A joyless campaign and brain-dead units make this emergency management real-time strategy unworthy of resuscitation.
- Interesting premise.
- Ridiculously unforgiving campaign
- Laughable AI
- Cutscenes force you to abandon your duties at crucial moments.
Theoretically, a real-time strategy game devoted to saving people rather than destroying them could be a novel and entertaining experience. Emergency Manager 2012 breaks the cycle of violence, charging you with extinguishing fires instead of causing them and rescuing people instead of massacring them. Your job is to control rescue workers as they respond to a variety of emergency situations, ranging from car accidents to epoch-defining catastrophes. Unfortunately, Emergency 2012 is too deeply flawed and painful to play to appeal to even the most die-hard fans of the strategy genre.
While you are unlikely to mistake it for a Command and Conquer title, Emergency 2012 controls like an RTS. Anyone who has ever drawn a selection box over a mass of tanks will quickly figure out how to order Emergency 2012's doctors, paramedics, firefighters, and police around. Controlling your units is micromanagement heavy, and you need to do a lot of hand-holding to get them to accomplish their objectives. For example, SWAT marksmen won't even pull out their guns without your say-so, much less fire upon incoming enemies. Some units, such as police and firefighters, can perform multiple different functions, depending on the equipment you select from their equipment panel. Police, for instance, can set up road blocks, use megaphones to direct civilians to safety, set up police tape, or use handcuffs to arrest criminals. The controls are slightly cumbersome when compared to your average RTS, but the game does offer a few energy-saving features like control groups and the ability to hit the space bar to highlight potential targets for a selected unit, like injured people that an emergency doctor can heal. Relish this, because it's one of the few things that Emergency 2012 does halfway right.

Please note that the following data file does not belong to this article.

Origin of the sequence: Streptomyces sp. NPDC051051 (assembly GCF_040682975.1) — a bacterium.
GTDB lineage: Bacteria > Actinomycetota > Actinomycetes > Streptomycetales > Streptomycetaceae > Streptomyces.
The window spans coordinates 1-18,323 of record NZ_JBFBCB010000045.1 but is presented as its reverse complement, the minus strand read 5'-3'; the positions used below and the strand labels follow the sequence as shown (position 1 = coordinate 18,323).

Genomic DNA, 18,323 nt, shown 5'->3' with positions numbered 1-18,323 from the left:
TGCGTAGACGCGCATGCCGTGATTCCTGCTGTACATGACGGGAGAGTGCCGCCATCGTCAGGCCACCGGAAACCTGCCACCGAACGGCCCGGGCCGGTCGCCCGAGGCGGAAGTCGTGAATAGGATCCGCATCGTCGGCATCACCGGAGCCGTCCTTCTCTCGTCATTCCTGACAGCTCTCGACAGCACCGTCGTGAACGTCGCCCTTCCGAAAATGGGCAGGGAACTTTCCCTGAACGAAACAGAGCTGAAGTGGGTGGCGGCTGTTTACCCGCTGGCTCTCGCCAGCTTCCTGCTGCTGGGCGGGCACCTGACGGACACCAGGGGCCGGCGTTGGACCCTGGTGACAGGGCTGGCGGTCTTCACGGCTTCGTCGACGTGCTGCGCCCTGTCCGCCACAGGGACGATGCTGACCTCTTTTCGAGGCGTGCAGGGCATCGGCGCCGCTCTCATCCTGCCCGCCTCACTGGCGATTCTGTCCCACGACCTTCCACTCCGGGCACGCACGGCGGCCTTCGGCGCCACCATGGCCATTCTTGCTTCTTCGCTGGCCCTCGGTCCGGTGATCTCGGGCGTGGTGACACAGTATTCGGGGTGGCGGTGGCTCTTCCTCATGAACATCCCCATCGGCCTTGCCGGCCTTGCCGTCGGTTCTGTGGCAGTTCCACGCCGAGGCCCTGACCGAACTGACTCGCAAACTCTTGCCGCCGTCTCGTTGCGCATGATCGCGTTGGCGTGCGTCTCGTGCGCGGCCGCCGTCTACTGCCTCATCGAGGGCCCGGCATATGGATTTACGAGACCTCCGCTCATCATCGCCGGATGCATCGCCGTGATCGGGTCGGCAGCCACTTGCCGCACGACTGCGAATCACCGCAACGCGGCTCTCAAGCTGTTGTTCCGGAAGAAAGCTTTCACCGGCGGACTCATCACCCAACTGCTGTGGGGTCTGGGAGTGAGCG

Emergency 2012's single-player campaign depicts a world gone haywire, as random and absurd disasters wreak havoc in several European cities. For example, in the first few missions, the famous cathedral in decidedly inland Cologne is destroyed by a hurricane, thunderstorms topple the steel-girded Eiffel tower, and the city of Berlin is transformed into a desert where miserable refugees die of thirst under the merciless Brandenburgian sun. Given the apocalyptic nature of these events, you'd assume that the powers that be would anticipate high casualties, as well as grant you a blank check in controlling all of Europe's emergency personnel. In fact, your supervisor will tolerate no more than two or three fatalities before canceling the whole operation. If that weren't harsh enough, you never seem to have enough units on hand to efficiently save the day, and no reinforcements are incoming. So, if the only search-and-rescue dog in Europe gets blown up, then the mission, and presumably Western civilization, is over.